Although a superior water dog, the Newfoundland has been used and is still used in Newfoundland and Labrador as a true working dog, dragging carts, or more often carrying burdens as a packhorse.
The Newfoundland Club of America encourages its members to foster and maintain the working dog abilities that are such an important part of the history of the breed. Local clubs across the country are encouraged to host Draft Tests and training seminars to promote the working heritage of the Newfoundland dog.
The history of the Newfoundland not only reflects the courage and stamina exhibited in rescuing people from the water, but also shows the draft work abilities of the dogs. They were indispensable to local residents of Newfoundland, particularly fishermen, as the dogs helped them haul in the heavy fishing nets. The dogs were then hitched to carts or wagons to take the day’s catch to market and make other deliveries. They were also used to haul loads of firewood from the forests to their owner’s homes.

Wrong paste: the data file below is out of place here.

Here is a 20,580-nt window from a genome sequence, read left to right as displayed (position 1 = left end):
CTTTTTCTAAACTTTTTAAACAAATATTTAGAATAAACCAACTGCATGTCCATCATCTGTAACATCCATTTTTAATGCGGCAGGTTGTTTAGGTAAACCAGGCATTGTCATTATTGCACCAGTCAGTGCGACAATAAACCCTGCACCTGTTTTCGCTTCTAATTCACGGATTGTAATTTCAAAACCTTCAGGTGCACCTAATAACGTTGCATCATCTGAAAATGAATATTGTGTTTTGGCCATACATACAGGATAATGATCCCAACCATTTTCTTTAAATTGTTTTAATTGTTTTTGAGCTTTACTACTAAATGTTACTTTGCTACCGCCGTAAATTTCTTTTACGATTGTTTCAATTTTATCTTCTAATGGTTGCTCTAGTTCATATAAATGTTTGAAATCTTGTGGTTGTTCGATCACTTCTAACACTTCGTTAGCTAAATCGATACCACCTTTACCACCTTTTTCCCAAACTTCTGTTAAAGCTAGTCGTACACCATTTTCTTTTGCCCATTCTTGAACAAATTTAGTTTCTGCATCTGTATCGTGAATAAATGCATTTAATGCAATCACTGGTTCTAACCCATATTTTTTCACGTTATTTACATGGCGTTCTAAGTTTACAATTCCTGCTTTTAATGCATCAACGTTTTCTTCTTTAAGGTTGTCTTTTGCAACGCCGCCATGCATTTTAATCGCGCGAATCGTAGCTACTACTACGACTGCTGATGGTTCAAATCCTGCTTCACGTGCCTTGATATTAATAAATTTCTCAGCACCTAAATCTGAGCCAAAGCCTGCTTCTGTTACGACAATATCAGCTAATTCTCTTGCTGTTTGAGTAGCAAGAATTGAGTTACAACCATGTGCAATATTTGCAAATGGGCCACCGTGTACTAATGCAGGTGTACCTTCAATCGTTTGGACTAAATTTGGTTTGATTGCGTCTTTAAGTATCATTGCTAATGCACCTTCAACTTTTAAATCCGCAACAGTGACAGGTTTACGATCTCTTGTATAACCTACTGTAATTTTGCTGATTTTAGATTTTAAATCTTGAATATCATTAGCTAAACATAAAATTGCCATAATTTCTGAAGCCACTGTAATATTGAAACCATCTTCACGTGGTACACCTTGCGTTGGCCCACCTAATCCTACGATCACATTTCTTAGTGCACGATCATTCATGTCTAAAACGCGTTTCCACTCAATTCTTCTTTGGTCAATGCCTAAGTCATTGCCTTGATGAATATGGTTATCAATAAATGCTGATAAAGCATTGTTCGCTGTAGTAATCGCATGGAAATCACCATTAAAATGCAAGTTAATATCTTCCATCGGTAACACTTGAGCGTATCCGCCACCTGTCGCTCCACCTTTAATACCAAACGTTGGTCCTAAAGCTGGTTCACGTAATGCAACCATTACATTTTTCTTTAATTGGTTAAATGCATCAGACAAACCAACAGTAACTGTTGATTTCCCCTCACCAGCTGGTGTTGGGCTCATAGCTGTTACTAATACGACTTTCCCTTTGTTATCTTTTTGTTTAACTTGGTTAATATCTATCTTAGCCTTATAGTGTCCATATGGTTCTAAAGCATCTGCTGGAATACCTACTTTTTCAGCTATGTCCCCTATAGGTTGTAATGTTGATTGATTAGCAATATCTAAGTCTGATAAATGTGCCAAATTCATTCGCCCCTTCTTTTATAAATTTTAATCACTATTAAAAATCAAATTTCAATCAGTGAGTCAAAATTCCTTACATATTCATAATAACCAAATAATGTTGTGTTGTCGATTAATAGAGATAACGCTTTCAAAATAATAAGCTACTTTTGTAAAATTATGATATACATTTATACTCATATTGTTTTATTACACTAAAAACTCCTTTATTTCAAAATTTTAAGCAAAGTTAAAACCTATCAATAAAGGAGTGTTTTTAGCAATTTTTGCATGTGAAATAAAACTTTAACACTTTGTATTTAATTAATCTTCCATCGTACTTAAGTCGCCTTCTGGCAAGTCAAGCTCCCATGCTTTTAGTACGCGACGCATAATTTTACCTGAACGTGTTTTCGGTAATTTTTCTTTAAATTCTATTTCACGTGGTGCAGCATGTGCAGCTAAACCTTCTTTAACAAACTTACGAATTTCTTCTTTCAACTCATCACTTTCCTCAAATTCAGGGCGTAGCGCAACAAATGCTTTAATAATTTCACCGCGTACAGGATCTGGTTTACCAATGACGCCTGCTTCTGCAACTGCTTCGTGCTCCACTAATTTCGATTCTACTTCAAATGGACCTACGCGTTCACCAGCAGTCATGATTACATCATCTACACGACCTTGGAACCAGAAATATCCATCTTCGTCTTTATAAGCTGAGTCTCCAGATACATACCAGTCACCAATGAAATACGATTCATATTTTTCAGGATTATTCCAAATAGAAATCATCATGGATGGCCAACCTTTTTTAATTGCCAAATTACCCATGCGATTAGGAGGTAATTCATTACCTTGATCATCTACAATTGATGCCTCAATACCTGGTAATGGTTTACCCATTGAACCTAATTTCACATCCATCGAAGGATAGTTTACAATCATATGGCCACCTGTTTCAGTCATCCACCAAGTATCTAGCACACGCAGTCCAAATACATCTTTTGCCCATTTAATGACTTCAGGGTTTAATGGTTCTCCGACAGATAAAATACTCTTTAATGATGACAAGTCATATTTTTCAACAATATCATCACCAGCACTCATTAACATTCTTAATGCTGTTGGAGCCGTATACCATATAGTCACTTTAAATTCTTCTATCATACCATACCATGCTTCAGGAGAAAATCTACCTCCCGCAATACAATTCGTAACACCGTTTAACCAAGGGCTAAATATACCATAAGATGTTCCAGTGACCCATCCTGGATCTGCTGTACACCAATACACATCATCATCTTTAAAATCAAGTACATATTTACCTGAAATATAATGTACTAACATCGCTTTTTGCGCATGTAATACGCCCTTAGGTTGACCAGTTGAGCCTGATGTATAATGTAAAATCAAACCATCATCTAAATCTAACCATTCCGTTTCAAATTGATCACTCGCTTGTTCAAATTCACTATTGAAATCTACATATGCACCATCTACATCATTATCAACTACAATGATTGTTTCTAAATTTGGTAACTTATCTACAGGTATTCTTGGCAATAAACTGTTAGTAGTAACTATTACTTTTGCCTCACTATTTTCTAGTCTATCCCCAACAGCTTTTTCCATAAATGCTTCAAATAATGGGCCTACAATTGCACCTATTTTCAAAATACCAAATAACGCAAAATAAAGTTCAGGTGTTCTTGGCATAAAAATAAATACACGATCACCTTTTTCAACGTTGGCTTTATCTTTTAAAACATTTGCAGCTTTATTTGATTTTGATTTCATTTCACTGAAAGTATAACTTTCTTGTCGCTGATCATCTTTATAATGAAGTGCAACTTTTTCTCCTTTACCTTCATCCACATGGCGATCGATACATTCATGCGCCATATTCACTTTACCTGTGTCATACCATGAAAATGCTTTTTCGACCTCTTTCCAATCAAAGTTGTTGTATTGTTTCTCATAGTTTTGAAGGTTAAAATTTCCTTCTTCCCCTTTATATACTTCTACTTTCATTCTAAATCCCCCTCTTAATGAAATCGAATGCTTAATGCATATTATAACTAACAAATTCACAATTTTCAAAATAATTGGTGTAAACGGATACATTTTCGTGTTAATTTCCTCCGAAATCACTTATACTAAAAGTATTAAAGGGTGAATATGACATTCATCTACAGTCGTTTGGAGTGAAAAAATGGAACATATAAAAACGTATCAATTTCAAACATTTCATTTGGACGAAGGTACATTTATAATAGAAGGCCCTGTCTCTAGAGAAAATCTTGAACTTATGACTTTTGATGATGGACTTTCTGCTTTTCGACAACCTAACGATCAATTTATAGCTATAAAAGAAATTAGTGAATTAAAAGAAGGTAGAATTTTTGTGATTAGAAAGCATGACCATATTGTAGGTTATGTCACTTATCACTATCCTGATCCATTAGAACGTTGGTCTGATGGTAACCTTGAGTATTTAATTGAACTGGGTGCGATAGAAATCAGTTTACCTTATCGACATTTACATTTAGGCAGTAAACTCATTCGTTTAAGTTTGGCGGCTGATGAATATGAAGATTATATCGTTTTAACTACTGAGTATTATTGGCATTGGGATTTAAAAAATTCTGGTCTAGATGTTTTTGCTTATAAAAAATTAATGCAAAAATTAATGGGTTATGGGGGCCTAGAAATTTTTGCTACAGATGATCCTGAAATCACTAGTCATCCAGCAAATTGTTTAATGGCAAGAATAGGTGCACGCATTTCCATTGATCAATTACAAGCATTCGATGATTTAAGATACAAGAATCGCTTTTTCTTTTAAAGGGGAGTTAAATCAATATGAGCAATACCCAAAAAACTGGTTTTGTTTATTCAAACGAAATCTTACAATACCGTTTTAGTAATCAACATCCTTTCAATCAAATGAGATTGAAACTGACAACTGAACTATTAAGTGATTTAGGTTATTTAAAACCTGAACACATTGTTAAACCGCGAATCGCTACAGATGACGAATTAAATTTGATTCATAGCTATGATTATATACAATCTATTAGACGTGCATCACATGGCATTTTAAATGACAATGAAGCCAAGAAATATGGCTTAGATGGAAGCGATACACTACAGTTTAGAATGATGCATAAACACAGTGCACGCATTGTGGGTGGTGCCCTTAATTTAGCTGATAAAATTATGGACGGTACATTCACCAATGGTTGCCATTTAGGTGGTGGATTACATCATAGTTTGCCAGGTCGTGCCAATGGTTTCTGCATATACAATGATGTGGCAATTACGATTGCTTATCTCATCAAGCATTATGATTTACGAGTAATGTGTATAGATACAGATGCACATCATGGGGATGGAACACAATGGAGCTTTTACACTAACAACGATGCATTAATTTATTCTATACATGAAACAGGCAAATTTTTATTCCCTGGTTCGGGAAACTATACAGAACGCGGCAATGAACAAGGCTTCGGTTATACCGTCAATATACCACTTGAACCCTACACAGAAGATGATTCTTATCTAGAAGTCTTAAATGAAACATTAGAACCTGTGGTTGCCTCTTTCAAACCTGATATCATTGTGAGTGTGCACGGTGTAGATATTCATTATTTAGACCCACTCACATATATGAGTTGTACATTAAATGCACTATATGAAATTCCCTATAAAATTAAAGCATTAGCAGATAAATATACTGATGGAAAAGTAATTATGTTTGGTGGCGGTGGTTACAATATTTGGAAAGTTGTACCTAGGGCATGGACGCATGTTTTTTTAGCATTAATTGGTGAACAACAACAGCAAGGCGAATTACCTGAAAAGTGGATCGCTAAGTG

Draft work showcases a remarkable bond between dog and handler. The dogs learn many commands, such as back, slow left, right, and stop. They have been trained to ignore any intriguing distractions while harnessed and working. Their handlers learn how to verbally direct their dogs around and through numerous obstacles. The results are truly a team effort.
The NCA Draft Test is a series of exercises designed to promote the working heritage of the Newfoundland dog.
There are four parts to the Draft Test, all of which are done off-leash:
Basic Control, Harnessing, Hitching & Equipment Check, Maneuvering Course & Basic Commands, Freight Haul
Upon successful completion of all components of the test, dogs are awarded the title of Draft Dog (DD).
Teams are also encouraged to enter, and follow the same requirements as a single dog.
Qualifying teams are awarded the title of Team Draft Dog.